Just as many appeared ready to write off El Niño in Southern California, a strong winter storm was expected to bring "significant" rain to the drought-parched region and some much-needed snow to mountain areas this weekend.
The storm could bring light rain during daytime hours on Saturday, but short bursts of moderate-to-heavy rain likely won't begun until after sunset, when the first of two storm systems approaches, according to the National Weather Service.
Impacts from the first, weaker system were expected to be minimal, with snow levels remaining above 8,000 feet and only a small risk of mud and debris flows near burn areas.
The second system -- expected to arrive by Sunday night and last into Monday -- will likely be stronger, bringing heavy rain with the potential to trigger mudslides in burn areas, according to forecasters. Small hail and gusty winds were also possible during the period of stormy weather.
Rain could impact Monday morning rush-hour commute, the weather service warned.
Snow levels were expected to lower to 4,000 feet by Monday, which could affect the I-5 near the Grapevine in the afternoon and evening hours, forecasters predicted.
Mountain areas could also be hit with winter weather conditions, such as heavy snow and strong winds, according to the weather service.
A more powerful storm was expected to bring upwards of 3 feet of snow to the Sierra Nevada and Lake Tahoe areas this weekend, which is good news for California's snowpack, meteorologist Tony Fuentes of the weather service told the Los Angeles Times.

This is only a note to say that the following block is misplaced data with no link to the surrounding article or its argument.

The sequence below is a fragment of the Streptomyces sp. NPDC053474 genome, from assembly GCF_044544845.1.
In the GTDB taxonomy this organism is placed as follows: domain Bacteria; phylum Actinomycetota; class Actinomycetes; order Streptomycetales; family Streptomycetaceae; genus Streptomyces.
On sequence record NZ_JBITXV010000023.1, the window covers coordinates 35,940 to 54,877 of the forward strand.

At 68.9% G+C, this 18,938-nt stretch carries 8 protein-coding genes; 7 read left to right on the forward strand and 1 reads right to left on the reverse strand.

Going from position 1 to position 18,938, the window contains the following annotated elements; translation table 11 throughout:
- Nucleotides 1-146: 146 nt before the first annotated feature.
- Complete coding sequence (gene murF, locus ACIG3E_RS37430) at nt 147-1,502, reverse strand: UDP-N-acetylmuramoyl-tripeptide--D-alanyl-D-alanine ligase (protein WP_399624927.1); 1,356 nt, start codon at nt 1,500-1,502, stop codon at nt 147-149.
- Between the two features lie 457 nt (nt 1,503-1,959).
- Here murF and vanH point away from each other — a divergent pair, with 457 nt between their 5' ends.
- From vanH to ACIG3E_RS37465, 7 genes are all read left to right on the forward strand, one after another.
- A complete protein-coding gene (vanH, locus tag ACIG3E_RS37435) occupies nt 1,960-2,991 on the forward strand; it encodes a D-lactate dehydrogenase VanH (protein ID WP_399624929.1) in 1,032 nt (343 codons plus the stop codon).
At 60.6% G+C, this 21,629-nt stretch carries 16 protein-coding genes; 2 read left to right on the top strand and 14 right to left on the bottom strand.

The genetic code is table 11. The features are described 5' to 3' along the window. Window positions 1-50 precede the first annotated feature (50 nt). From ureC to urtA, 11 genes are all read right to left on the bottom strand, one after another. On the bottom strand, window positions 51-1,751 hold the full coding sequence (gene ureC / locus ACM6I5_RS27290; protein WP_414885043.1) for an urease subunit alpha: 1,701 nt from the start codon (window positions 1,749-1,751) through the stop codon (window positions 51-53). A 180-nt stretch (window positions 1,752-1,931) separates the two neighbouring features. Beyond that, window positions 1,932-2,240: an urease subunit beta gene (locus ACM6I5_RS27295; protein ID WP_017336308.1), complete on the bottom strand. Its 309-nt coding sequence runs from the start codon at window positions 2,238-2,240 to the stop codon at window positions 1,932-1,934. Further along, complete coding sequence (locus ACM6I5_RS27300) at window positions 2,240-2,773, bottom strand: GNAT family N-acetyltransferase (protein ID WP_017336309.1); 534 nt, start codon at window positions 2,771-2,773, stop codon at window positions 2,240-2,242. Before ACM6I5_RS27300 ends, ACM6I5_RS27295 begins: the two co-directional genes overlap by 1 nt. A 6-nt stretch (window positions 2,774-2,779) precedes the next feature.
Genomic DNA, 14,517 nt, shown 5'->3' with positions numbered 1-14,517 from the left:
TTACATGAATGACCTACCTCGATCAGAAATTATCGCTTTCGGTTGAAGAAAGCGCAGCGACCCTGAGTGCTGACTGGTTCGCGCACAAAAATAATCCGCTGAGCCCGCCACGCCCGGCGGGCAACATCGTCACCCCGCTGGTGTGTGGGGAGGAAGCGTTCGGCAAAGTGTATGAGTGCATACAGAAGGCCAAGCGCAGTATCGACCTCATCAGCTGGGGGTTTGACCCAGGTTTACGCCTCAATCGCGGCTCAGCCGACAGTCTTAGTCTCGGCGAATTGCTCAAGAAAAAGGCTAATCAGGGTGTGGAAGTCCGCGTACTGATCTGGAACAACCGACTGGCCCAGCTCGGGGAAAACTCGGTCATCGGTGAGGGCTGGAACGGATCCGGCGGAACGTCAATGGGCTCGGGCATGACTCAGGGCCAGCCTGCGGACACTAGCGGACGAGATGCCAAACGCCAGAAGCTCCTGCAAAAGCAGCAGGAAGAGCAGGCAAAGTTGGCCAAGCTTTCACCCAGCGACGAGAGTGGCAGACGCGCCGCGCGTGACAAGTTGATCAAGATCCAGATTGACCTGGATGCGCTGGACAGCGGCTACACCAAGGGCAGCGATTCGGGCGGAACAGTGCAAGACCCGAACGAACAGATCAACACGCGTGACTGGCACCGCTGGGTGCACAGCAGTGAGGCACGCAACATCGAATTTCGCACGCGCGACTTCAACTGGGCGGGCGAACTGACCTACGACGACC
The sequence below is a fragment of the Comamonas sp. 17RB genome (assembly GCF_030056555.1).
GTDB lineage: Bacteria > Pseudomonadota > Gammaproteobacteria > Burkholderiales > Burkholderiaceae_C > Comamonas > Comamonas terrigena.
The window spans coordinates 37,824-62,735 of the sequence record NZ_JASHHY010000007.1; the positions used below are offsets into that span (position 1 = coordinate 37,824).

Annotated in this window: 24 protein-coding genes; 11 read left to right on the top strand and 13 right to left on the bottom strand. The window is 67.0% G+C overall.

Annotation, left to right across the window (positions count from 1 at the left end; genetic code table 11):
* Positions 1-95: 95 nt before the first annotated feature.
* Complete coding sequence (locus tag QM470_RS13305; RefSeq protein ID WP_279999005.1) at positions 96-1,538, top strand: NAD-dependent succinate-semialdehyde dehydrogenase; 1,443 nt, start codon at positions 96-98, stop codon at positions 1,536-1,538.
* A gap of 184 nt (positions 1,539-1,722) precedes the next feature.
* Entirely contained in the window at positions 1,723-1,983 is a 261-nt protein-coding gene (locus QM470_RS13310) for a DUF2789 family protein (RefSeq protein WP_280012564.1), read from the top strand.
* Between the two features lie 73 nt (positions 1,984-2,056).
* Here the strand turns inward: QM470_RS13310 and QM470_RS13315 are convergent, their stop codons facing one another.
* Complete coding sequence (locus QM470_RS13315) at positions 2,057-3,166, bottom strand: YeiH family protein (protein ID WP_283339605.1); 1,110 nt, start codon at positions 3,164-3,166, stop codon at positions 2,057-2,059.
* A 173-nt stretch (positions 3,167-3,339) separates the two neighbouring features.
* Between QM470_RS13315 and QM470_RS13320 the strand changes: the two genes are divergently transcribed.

“Any snow is good,” he said. “Anything that we get now is beneficial.”
The last measure of the state's snowpack levels showed it to be somewhere between average and slightly above average after a dry February, Fuentes told the newspaper.
For Los Angeles, the month marked the second-hottest February on record, and prompted concerns that the once-predicted "Godzilla" El Niño was a bust.
Prior to last month's dry, summer-like conditions, the state's water-supplying snowpack had started off strong, hovering above average as the year began, according to Fuentes.
But by March 1, the snowpack dropped to 83 percent average, California water officials said on Tuesday.
“Mother Nature is not living up to predictions by some that a ‘Godzilla’ El Niño would produce much more precipitation than usual this winter,” Department of Water Resources Director Mark Cowin stated in a news release. “We need conservation as much as ever.”
The latest readings also suggested El Niño storms will not bring an end the state's yearslong drought without a “March Miracle,” as occurred in 1991 and 1995, according to the department.